Time to remove the ranting rabble
Rants. I can’t stand them at all. Some blowhard has some uninformed opinion about some topic that nobody knows about – much less cares about – and just mouths off about it without even thinking things through. I just don’t understand what could possess someone to come up with one. Maybe a lifetime of armchair quarterbacking or yelling at the TV whenever the news is on.
I mean, come on, nobody wants to hear or read some uninformed person going on and on about one thing. People like stories and conflict and drama. Rants are fine for the Internet when nobody is listening. But some people like to rant about their pet peeves or unthinking political opinions or whatever idiotic shtick they have that week at parties. That’s just plain annoying, some dolt just emitting hot air without a single original thought. Run for office, buddy.
You know the type. Probably drink too much, smells like he hasn’t showered that week, works someplace that has no bearing on your life, but thinks he’s a big shot. Sad, really. Almost pitiful, but their ability to annoy you far outweighs their circumstances. If you are really unlucky, it can feel like only a very tenuous bond called “society“ is preventing you from strangling them right then and there. If they sound like Chris Matthews, your lawyer can use the “doing a service to humanity“ defense at your trial.
Thankfully, it’s autumn and that means football and basketball. Instead of harping on about everything, they’ll focus exclusively on those sports and we’ll enjoy some peace and quiet while they obsess over ESPN and Fox Sports most of the day. These two sports attract the most stupid, drunken, most annoying and smelliest sort of ranter. Simple games for simple minds, I guess. Not that everyone who enjoys football and basketball is a ranter. In fact, probably only about 10 percent of stupid, drunk, annoying and smelly football and basketball fans are ranters.
But the absolute worst thing about ranters is that when they blog, they cannot spell – a trait they share with another annoying group, bad fan fiction writers. No decent spelling at all. I suppose that‘s one of the problems with the Internet, not having editors, but it is also indicative of the ranter’s laziness. Most Internet browsers have some kind of spell check and it isn’t as if it’s too hard to make the effort to type “The Patriots were awesome Sunday! They dominated Tennesee!” instead of “teh Patz wuz good sinday!!!11!! tenisee sux111!!“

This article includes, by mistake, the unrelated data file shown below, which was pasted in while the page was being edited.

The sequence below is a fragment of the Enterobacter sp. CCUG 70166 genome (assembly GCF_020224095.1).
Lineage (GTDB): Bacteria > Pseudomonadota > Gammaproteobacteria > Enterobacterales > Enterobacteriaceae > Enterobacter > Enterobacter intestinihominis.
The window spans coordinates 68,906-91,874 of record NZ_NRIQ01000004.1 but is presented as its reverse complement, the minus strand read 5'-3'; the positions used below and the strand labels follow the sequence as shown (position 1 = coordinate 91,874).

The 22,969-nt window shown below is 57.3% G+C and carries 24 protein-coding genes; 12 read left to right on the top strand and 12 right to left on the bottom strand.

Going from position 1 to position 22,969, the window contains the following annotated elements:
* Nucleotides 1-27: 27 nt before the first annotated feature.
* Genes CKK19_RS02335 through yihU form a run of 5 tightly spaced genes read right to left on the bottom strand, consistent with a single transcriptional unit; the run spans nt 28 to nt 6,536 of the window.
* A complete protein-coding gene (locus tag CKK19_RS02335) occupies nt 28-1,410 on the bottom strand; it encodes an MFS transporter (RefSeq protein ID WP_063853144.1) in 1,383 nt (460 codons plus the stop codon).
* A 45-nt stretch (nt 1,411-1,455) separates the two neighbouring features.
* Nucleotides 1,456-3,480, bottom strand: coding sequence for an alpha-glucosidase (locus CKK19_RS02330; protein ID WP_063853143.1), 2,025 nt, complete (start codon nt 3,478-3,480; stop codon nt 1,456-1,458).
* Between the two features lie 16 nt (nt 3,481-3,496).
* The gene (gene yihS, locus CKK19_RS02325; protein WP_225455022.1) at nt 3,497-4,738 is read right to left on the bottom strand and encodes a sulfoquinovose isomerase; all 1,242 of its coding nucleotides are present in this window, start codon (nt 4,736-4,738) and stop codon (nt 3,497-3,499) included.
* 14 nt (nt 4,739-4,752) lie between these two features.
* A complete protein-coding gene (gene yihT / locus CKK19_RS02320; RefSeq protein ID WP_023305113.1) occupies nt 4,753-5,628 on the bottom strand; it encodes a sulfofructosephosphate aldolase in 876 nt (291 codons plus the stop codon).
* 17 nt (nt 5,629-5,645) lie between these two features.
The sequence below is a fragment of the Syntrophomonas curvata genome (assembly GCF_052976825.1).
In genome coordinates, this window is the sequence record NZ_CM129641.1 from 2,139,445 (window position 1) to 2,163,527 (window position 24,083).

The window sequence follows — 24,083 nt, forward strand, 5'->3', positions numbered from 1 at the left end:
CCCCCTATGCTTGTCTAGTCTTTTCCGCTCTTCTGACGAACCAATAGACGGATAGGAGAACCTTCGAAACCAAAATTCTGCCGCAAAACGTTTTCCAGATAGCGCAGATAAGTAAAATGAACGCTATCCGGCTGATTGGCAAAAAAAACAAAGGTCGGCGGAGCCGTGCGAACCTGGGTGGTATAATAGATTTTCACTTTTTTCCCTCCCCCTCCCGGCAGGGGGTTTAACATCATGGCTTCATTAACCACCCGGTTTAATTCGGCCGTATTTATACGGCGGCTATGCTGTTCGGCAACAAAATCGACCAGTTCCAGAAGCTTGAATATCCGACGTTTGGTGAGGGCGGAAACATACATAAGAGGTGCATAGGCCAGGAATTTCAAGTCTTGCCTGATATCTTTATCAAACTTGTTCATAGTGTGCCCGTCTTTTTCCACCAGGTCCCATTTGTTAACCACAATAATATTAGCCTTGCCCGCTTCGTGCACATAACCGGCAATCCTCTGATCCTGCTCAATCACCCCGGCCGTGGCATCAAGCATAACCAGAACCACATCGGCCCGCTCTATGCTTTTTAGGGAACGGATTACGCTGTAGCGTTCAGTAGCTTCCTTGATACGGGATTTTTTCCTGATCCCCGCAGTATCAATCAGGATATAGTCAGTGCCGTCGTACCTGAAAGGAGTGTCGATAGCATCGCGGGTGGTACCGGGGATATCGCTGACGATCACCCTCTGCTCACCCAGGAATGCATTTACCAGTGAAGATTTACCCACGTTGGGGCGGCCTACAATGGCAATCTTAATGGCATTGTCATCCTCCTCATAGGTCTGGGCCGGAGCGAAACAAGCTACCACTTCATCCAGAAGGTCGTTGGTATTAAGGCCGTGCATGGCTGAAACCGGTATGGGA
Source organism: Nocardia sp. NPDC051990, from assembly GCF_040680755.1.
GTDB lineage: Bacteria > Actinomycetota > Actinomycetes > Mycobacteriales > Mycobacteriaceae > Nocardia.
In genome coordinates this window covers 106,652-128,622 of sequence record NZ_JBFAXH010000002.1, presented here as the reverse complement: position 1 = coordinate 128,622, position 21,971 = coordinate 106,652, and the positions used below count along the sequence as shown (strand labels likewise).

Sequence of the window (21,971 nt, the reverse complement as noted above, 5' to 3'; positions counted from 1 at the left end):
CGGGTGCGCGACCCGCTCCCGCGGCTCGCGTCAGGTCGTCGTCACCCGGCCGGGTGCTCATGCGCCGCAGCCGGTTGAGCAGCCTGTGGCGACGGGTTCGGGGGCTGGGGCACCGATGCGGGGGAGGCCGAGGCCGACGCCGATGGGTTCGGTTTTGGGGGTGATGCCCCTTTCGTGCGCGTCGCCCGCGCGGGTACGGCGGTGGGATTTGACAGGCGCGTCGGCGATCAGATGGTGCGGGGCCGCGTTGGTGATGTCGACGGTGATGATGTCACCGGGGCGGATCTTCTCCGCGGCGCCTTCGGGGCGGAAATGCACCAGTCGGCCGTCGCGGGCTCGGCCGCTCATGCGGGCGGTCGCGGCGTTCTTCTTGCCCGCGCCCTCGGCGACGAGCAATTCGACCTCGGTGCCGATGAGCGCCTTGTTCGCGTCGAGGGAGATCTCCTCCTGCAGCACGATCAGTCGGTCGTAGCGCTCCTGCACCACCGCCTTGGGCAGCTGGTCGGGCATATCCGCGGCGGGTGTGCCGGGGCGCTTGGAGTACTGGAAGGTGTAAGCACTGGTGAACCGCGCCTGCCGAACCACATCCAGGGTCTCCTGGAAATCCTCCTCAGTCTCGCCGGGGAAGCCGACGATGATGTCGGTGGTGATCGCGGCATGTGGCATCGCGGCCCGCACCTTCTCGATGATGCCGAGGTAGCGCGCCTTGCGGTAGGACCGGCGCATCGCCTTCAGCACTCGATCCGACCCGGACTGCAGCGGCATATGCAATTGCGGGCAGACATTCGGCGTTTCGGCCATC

By the way, how many of you just went, “OMG. LOL!“ No reason, just asking.
Anyways, what can be done about this terrible social disease? Short of radical and immoral actions like internment or genocide, I mean. Well, in my view, the best thing we can do is ignore them. While many of them might not rant for any real reason, they do enjoy the attention. While it might be a while, ignoring a ranter will almost certainly result in them no longer ranting to you. The worst thing you can do to an annoying person is ignore them. I swear, if 100 million people ignored the most annoying government agencies (the Internal Revenue Service or the Department of Homeland Security, take your pick) eventually they’d have to give in. We could probably call it a revolution too, since the government would be doing something people actually want. Ignoring rants is bliss. Sorry.
Now, another way to stop ranters would be to subject them to the opposite of ranting: the boring story with no point. You know the type: a person with a monotone voice lists every single insignificant thing that has happened to them in the past 24 hours. “I got up at 6:28 a.m. because I had to use the bathroom, which was really a good thing because not only would I have slept in if I hadn’t gotten up I would have had stomach problems because the night before I ate corn because I forgot that corn gave me an upset stomach…“
I can barely type it, though I have unconsciously told stories like that before. But I have never ranted. Ever. Not in billions and billions of words spoken or written have I ever engaged in as sickening and self-important activity as ranting.
Once the boring people drive the ranters to silence through shear long-windedness, we will have the problem of a lot of boring people. The way to deal with them will be to cultivate our singing voices or any instrument and abandon prose for song. But the death of prose will be a topic for another column.
Matthew M. Robare is a Collegian columnist. He can be reached at firstname.lastname@example.org.